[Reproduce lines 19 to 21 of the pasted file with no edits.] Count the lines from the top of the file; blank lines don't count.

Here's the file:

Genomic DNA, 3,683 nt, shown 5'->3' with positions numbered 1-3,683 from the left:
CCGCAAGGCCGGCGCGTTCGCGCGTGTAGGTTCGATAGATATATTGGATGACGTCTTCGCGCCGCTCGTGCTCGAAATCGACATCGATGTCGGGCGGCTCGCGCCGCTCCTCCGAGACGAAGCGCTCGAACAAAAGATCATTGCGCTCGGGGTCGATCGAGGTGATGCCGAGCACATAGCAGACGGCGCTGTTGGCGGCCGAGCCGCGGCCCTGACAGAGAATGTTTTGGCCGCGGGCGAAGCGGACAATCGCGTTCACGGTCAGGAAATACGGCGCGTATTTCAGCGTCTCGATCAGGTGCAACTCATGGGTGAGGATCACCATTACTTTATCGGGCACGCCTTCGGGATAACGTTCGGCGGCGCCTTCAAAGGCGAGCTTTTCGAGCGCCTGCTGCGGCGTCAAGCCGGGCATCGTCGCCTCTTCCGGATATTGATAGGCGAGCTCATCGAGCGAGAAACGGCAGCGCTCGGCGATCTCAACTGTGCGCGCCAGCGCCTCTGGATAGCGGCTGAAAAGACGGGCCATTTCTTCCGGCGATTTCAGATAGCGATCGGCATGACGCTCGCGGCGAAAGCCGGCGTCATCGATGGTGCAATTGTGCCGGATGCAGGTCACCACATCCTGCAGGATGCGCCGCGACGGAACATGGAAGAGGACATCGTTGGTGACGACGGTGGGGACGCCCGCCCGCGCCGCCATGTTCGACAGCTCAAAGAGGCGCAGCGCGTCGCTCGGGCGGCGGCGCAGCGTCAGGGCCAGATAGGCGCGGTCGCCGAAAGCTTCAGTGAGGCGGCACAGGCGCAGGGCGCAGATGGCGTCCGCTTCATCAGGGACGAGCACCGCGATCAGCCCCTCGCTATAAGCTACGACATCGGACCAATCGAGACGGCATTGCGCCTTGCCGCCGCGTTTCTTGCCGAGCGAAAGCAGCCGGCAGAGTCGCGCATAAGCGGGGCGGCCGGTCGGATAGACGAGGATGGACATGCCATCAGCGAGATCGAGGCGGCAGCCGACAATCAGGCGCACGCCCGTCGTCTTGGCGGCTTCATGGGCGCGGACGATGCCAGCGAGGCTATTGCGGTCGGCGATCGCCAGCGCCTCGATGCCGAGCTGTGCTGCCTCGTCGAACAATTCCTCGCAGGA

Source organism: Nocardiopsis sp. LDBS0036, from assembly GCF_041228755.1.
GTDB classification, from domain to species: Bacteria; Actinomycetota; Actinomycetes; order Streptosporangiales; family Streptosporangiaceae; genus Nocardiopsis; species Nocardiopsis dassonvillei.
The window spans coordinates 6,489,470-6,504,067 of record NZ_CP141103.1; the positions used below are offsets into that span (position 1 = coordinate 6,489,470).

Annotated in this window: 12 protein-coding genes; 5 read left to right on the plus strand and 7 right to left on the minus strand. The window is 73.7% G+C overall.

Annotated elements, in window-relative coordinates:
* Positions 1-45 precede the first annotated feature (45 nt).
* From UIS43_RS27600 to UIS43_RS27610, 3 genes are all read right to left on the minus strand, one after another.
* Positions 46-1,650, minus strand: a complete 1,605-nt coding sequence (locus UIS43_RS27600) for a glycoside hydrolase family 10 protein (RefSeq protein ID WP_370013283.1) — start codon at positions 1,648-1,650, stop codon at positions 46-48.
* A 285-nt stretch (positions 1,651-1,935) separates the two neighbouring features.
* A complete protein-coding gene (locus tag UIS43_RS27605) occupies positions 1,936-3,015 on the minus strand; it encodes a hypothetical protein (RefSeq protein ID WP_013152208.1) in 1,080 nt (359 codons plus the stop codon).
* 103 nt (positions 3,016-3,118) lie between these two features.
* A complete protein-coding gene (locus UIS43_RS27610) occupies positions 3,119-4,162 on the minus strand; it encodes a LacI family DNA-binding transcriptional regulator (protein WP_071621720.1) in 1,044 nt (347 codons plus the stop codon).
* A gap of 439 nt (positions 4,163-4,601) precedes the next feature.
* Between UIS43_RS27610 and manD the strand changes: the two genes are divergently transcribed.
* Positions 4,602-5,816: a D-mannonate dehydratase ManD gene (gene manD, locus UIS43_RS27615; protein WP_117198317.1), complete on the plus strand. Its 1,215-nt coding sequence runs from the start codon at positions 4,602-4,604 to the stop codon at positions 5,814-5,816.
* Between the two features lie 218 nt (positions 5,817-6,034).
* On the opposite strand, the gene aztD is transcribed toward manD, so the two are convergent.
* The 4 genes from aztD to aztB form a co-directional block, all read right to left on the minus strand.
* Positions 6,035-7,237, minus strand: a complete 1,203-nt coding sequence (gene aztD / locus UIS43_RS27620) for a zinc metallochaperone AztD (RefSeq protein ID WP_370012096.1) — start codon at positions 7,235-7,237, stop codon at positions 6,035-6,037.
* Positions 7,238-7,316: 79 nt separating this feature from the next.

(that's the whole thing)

* On the opposite strand, the gene aztD is transcribed toward manD, so the two are convergent.
* The 4 genes from aztD to aztB form a co-directional block, all read right to left on the minus strand.
* Positions 6,035-7,237, minus strand: a complete 1,203-nt coding sequence (gene aztD / locus UIS43_RS27620) for a zinc metallochaperone AztD (RefSeq protein ID WP_370012096.1) — start codon at positions 7,235-7,237, stop codon at positions 6,035-6,037.